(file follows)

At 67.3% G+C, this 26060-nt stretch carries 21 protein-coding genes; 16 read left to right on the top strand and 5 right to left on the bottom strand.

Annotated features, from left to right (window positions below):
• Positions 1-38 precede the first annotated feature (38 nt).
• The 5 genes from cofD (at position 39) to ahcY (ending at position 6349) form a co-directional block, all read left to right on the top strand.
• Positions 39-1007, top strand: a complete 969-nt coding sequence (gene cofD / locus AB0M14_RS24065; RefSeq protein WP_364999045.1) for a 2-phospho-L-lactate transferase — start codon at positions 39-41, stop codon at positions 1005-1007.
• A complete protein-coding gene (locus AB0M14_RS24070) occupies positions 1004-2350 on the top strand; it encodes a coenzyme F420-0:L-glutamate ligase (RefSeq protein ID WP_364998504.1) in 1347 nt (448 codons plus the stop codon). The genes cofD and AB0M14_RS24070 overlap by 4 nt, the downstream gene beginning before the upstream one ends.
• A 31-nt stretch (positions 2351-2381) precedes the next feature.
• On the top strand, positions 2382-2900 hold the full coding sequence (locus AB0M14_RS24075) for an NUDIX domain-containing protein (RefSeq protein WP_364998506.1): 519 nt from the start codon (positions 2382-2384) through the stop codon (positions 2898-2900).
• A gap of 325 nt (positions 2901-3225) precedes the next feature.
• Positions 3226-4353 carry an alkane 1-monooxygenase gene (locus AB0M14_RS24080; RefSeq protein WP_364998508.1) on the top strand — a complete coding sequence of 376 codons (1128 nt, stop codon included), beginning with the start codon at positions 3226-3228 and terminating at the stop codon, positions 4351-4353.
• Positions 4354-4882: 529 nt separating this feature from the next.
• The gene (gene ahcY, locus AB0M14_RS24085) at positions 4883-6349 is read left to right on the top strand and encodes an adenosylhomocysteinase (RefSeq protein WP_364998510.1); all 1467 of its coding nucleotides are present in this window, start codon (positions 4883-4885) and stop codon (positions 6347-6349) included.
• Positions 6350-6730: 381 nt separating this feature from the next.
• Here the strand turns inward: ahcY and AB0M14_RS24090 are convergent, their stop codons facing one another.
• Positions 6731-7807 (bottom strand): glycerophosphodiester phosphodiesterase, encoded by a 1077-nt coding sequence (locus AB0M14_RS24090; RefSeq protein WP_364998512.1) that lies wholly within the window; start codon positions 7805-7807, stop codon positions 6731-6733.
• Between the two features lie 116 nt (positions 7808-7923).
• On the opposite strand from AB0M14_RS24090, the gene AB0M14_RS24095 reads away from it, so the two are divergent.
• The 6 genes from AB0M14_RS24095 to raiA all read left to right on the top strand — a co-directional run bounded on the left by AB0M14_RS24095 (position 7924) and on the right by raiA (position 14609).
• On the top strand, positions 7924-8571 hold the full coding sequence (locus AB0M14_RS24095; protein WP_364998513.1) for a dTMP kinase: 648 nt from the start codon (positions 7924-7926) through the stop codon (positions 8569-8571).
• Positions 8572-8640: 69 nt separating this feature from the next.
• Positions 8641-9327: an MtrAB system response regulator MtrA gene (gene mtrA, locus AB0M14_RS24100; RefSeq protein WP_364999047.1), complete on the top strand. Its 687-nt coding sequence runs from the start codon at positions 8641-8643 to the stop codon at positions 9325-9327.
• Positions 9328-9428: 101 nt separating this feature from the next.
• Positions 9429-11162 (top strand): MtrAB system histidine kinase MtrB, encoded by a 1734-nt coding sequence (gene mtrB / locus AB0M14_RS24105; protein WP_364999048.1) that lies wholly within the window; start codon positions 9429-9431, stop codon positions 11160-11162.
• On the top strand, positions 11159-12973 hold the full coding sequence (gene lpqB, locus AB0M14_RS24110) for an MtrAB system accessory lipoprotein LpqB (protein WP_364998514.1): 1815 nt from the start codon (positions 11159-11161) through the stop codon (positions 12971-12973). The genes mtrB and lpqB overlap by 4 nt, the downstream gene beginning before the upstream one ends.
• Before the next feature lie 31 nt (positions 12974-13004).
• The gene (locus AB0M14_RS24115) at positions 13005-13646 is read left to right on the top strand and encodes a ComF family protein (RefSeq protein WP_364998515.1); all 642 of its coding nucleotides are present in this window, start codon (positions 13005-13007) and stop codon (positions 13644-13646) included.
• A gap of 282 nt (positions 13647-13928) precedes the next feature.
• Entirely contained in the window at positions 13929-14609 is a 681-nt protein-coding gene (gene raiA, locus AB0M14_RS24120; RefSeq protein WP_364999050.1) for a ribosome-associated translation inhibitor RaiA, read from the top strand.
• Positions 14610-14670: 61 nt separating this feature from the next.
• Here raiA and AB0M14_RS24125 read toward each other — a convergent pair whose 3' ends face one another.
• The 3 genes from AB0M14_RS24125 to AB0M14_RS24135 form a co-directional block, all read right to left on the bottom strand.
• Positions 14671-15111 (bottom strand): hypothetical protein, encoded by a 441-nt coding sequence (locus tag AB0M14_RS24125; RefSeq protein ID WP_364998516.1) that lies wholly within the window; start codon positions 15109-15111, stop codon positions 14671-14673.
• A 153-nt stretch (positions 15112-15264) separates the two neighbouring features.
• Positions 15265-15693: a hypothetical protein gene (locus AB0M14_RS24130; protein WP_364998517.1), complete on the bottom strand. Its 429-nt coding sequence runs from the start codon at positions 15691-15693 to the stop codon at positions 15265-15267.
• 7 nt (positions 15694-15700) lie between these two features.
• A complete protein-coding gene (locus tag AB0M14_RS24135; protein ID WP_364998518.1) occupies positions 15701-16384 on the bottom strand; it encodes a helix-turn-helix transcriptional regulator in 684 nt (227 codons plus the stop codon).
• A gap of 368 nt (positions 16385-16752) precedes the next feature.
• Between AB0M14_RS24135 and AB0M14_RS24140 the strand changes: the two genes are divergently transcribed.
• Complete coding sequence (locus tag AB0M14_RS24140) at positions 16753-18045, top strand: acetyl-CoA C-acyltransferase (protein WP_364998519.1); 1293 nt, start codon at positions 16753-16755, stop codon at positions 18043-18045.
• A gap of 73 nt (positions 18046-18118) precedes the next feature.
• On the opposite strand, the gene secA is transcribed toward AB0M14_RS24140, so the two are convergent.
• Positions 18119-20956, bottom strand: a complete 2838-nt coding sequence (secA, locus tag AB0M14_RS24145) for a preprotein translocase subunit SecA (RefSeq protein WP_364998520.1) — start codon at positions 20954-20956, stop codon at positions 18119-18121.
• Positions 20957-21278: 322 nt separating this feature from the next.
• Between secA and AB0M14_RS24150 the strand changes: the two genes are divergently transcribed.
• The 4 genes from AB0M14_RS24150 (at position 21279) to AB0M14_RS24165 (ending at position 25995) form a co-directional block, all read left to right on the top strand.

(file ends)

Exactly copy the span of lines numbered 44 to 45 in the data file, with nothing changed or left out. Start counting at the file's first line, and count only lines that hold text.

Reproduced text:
• Between secA and AB0M14_RS24150 the strand changes: the two genes are divergently transcribed.
• The 4 genes from AB0M14_RS24150 (at position 21279) to AB0M14_RS24165 (ending at position 25995) form a co-directional block, all read left to right on the top strand.